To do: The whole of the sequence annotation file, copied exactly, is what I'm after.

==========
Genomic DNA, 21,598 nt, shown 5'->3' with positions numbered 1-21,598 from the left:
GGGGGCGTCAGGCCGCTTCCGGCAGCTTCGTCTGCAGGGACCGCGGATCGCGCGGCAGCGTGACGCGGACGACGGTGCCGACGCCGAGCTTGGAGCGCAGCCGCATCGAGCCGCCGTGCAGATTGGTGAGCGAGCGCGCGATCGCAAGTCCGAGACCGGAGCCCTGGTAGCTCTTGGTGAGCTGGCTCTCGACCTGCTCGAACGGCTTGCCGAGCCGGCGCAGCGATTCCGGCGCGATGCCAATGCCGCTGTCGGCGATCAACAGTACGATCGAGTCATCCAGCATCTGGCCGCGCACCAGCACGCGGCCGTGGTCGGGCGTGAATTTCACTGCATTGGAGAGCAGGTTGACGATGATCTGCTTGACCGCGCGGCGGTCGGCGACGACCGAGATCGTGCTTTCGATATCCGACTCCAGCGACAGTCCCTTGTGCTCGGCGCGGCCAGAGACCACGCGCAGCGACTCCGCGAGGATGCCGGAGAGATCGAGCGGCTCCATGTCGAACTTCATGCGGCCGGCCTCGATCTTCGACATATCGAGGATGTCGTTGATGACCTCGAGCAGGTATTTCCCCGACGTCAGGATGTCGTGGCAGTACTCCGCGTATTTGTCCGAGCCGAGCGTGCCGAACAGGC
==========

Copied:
Genomic DNA, 21,598 nt, shown 5'->3' with positions numbered 1-21,598 from the left:
GGGGGCGTCAGGCCGCTTCCGGCAGCTTCGTCTGCAGGGACCGCGGATCGCGCGGCAGCGTGACGCGGACGACGGTGCCGACGCCGAGCTTGGAGCGCAGCCGCATCGAGCCGCCGTGCAGATTGGTGAGCGAGCGCGCGATCGCAAGTCCGAGACCGGAGCCCTGGTAGCTCTTGGTGAGCTGGCTCTCGACCTGCTCGAACGGCTTGCCGAGCCGGCGCAGCGATTCCGGCGCGATGCCAATGCCGCTGTCGGCGATCAACAGTACGATCGAGTCATCCAGCATCTGGCCGCGCACCAGCACGCGGCCGTGGTCGGGCGTGAATTTCACTGCATTGGAGAGCAGGTTGACGATGATCTGCTTGACCGCGCGGCGGTCGGCGACGACCGAGATCGTGCTTTCGATATCCGACTCCAGCGACAGTCCCTTGTGCTCGGCGCGGCCAGAGACCACGCGCAGCGACTCCGCGAGGATGCCGGAGAGATCGAGCGGCTCCATGTCGAACTTCATGCGGCCGGCCTCGATCTTCGACATATCGAGGATGTCGTTGATGACCTCGAGCAGGTATTTCCCCGACGTCAGGATGTCGTGGCAGTACTCCGCGTATTTGTCCGAGCCGAGCGTGCCGAACAGGC